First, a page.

A dispute is a disagreement. A territorial dispute, in simple terms, is a disagreement about “who owns a territory.” In international relations, this means in principle there is a disagreement between at least two parties in relation to whom the sovereign is over a piece of land.
We regularly see on the news examples of territorial disputes. The most notorious are Jerusalem, Kashmir, Gibraltar, Catalonia, Falkland/Malvinas islands. Yet, there are many (many) more. The link below (Wikipedia) shows a list of 100+ current international territorial disputes.
For a more evident illustration, the two images below highlight the countries that are part of current international territorial disputes worldwide.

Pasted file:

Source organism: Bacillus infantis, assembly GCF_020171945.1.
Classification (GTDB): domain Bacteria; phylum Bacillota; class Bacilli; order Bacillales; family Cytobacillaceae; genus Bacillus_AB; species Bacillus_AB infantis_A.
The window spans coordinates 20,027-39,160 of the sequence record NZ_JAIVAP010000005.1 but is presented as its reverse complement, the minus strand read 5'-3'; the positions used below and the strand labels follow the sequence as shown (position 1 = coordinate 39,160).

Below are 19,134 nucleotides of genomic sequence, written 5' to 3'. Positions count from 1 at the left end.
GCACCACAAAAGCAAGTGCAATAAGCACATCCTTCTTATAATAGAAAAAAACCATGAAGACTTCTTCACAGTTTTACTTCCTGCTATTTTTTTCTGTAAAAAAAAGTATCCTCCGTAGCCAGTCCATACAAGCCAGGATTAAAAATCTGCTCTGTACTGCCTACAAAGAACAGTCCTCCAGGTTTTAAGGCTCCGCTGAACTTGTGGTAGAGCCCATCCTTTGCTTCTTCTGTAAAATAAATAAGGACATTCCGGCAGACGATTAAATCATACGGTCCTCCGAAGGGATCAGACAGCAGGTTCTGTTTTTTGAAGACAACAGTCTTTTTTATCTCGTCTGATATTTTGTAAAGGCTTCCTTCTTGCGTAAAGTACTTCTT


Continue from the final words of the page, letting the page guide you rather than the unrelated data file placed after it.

Image from “HuffPost” [LINK] accessed 22/02/2018. This page includes a very brief account of a few territorial disputes.
Image from “Brilliant Maps” [LINK] accessed 22/02/2018. This page includes references to many territorial disputes.
The usual reasons most governments use to support these territorial disputes have to do with human rights. In reality, most of these disputes are centred on natural resources. Some of them are centred on religious, cultural and/or ethnic elements. The following posts will address territorial disputes individually and their respective reasons in each case for more detail.
In order to better understand what a territorial dispute is we have to be familiar with basic vocabulary used in law, politics and international relations. Two key words must be introduced: STATE and SOVEREIGNTY. That is because in all territorial disputes we will have at least one STATE claiming exclusive SOVEREIGNTY over a territory.
NEXT POST: State, sovereignty and territory
Jorge Emilio NunezTwitter: @London1701
23rd February 2018